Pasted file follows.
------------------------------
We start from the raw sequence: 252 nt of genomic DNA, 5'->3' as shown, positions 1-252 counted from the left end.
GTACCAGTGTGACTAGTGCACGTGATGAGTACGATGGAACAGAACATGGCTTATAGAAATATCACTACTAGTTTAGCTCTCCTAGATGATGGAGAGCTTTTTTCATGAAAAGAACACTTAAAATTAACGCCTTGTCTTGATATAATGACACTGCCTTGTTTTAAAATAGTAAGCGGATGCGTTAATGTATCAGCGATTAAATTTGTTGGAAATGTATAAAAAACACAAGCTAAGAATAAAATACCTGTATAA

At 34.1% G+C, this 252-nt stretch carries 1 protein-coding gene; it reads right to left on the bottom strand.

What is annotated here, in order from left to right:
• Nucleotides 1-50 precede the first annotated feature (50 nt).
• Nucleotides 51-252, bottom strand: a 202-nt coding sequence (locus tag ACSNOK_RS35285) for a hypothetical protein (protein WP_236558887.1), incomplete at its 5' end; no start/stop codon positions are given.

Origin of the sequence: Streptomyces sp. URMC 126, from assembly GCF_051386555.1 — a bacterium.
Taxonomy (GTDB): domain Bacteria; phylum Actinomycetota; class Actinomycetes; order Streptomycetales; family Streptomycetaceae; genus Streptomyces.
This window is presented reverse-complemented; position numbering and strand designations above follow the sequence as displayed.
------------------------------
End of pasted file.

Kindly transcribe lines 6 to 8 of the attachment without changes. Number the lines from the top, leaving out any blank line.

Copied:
• Nucleotides 51-252, bottom strand: a 202-nt coding sequence (locus tag ACSNOK_RS35285) for a hypothetical protein (protein WP_236558887.1), incomplete at its 5' end; no start/stop codon positions are given.

Origin of the sequence: Streptomyces sp. URMC 126, from assembly GCF_051386555.1 — a bacterium.
Taxonomy (GTDB): domain Bacteria; phylum Actinomycetota; class Actinomycetes; order Streptomycetales; family Streptomycetaceae; genus Streptomyces.